If You’re Going to Post, Post What’s True

As a creature of habit, my routine in the morning is almost identical every single day of the workweek. Among pressing snooze a few times, listening to a podcast, and making a (usually empty) promise to myself that we’ll nap later, checking Timehop—an app that connects to your social media accounts and shows you posts you made on that day in years past—is a staple.

Even though the Facebook posts, Instagram pictures and tweets can sometimes be unbearably cringy, I like to check in on the person I was however many years ago, and observe how much I’ve grown since then.

But among the goofy, the melodramatic, and the sometimes indecipherable posts, I sometimes find ones that make me downright frown. Because even now, after all these years, I can still feel the inauthenticity. It only takes a second to read the words or scan the picture to remember that the only reason I posted that was to impress/amuse/appease someone else.

On the one hand, I don’t want to be too hard on myself. We all go through periods of growth. Seasons when we’re trying on different versions of ourselves to see which one fits. Thus, reading those posts that definitely aren’t me could be viewed as little more than skimming digital records of that growing process. But it also makes me sad to see how much I valued the opinions and acceptance of others over presenting a truthful version of myself.

These days, I do my best to present nothing but the truth. Not only for the benefit of my present self (and anyone who might view what I post) but also for my future self, who, upon skimming Timehop one or two or five years from now can look back and be proud that I was confident enough to be my true self. After all, as much fun as it is to receive love and praise and “likes” for something we post, none of that will mean much if you know that what you posted is an ingenuine representation of who you are and what you’re feeling.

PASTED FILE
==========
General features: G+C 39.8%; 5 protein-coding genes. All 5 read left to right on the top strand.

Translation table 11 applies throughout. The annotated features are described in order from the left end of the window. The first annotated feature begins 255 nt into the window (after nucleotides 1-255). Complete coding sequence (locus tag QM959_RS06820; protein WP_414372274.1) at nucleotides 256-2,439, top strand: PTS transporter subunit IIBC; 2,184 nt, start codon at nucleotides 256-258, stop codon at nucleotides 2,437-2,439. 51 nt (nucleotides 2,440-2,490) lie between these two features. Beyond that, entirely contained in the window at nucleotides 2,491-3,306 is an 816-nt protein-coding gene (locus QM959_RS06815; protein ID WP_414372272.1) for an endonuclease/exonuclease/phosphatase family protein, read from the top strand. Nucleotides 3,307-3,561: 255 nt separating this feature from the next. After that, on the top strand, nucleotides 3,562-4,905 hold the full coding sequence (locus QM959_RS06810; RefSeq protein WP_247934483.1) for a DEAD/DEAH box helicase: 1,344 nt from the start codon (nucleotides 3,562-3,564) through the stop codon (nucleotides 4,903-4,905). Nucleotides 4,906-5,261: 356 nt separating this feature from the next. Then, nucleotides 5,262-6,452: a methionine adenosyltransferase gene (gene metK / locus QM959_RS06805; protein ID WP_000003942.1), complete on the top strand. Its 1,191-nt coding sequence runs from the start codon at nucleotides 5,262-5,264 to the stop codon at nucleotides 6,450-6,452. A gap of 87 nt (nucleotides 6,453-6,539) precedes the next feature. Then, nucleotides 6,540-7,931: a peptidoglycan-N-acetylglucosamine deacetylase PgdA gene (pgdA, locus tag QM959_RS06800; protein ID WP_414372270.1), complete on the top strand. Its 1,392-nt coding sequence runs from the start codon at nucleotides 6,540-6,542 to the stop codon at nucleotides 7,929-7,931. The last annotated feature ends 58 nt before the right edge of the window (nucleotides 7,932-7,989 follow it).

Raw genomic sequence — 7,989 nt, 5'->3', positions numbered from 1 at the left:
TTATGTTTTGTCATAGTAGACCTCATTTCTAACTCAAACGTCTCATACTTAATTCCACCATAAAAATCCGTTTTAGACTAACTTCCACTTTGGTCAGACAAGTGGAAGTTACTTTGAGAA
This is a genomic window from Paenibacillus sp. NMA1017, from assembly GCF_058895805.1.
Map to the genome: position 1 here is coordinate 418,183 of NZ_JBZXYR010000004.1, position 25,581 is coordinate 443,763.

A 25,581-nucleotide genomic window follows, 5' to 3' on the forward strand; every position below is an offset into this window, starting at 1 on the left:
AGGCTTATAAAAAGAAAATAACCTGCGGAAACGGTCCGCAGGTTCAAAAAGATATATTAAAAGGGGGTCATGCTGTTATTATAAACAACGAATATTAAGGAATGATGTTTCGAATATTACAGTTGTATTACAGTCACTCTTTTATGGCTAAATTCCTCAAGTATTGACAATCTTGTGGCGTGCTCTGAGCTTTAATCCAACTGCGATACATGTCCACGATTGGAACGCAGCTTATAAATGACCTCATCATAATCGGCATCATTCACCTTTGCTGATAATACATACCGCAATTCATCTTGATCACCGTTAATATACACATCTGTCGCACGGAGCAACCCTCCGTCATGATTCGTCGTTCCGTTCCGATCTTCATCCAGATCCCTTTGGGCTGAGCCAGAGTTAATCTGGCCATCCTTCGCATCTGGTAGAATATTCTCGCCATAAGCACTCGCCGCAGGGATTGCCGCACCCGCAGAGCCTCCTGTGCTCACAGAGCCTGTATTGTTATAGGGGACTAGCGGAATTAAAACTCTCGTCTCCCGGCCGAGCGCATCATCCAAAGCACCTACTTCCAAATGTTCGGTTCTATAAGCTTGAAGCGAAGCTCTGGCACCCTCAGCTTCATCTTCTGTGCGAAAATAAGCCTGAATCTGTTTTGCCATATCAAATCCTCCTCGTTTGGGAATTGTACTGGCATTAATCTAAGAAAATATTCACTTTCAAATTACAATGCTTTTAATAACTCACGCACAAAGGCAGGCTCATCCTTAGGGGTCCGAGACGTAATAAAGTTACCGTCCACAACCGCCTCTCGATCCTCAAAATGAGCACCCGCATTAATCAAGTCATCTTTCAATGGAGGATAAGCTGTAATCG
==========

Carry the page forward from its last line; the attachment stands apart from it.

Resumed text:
Think of social media like a scrapbook or a journal, minus the fear of it getting lost or worn with time. Once you put something on the Internet, it’s there forever. Which is kind of scary, but also kind of cool if you use it to your advantage. Technology is scrapbooking our memories for us, storing them for future “awww’s” and “eww’s” and “OH MY GOSH’s.”

Don’t get me wrong; posting to social media is a choice. The world will only see what you want it to see, but with that being said, why choose to only show the world a lie? What good does that do anyone, especially your future self who might want to look back and connect.

At the end of the day, I’m not here to judge you or anything you do or do not want to post to social media, and I expect you’d give me the same courtesy. But over the years, I’ve found that if you are going to post something, it’s always better to post what’s true. It’s better for you, it’s better for those around you, and it’s better for the world as a whole. We don’t get anywhere when we lie to each other, and we only go backwards when we lie to ourselves.

6 comments

  1. So much yes. I love pretty things and showing the ‘highlight reel’ of my life–pretty scenes, happy moments, etc. BUT–I also make sure I post the realness, too. On IG Stories you’ll always see the shenanigans that go on behind the scenes and that is really, TRULY me. I love when others do the same.

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